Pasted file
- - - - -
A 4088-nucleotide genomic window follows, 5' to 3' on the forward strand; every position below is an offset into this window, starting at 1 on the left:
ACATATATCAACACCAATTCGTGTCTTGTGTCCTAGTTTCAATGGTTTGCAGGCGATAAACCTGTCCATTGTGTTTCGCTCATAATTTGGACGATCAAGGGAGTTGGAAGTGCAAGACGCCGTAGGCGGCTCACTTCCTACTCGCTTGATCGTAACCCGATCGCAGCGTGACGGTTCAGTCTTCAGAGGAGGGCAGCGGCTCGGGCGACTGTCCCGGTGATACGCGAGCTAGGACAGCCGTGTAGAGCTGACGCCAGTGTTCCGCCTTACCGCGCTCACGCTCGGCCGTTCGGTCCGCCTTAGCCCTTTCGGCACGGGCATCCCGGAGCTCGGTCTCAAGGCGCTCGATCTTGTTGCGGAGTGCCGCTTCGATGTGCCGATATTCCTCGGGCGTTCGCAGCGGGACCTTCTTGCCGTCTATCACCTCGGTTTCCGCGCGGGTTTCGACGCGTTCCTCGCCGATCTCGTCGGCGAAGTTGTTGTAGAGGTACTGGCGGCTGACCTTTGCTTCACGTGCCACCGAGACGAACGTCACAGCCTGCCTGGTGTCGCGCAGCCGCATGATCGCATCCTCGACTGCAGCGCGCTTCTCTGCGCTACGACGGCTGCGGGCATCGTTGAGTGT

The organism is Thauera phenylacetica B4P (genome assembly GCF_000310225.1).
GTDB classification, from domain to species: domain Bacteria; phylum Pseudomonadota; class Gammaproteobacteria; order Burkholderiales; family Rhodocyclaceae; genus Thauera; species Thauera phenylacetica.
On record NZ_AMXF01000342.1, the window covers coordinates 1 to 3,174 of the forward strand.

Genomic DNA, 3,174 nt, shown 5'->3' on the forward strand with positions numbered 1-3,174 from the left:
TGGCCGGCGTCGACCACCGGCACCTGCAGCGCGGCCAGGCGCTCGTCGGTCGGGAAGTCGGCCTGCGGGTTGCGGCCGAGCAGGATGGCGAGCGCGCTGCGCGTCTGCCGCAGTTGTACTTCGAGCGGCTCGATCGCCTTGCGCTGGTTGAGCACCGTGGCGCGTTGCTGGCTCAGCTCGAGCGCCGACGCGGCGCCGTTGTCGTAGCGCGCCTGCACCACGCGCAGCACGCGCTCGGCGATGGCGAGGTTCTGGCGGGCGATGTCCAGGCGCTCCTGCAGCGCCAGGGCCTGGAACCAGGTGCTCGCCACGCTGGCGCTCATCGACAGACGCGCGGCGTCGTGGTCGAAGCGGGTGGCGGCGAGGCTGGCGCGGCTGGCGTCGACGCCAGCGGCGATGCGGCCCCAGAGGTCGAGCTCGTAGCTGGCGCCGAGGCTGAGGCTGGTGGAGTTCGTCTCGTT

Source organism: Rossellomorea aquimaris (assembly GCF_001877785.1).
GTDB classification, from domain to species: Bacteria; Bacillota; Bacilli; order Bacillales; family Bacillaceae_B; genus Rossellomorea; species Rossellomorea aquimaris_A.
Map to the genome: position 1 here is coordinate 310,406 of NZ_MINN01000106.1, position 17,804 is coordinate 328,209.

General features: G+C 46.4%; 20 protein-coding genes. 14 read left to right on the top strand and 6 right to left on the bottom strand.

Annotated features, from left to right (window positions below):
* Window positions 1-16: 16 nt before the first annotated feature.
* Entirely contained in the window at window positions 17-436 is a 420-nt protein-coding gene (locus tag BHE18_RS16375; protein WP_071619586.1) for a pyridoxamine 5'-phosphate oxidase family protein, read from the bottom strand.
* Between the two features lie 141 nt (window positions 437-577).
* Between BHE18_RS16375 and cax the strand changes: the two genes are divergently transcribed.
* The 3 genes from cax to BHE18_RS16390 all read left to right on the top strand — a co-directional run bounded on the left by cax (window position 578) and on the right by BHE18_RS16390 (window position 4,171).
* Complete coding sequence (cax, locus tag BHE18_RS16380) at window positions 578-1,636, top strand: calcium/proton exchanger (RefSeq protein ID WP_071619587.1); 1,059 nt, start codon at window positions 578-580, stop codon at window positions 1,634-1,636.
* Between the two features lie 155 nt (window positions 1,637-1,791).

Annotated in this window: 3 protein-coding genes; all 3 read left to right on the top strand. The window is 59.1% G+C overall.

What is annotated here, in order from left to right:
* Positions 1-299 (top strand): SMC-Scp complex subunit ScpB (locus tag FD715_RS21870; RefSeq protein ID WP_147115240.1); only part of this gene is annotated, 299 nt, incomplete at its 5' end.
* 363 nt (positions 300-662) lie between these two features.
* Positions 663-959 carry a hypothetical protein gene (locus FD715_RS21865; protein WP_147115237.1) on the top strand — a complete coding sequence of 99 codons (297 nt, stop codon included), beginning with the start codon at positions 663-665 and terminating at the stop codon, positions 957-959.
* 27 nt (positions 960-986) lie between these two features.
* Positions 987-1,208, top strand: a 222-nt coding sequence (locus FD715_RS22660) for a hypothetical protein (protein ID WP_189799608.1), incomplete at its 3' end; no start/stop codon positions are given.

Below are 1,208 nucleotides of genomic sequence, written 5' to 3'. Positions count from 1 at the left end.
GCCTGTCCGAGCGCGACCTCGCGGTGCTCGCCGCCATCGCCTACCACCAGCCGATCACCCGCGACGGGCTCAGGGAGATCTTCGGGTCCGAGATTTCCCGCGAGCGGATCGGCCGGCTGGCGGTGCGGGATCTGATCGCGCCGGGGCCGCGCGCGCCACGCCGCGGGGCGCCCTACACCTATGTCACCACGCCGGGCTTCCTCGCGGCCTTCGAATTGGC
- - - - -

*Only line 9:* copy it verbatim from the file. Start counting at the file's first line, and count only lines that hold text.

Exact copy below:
GTDB classification, from domain to species: Bacteria; Bacillota; Bacilli; order Bacillales; family Bacillaceae_B; genus Rossellomorea; species Rossellomorea aquimaris_A.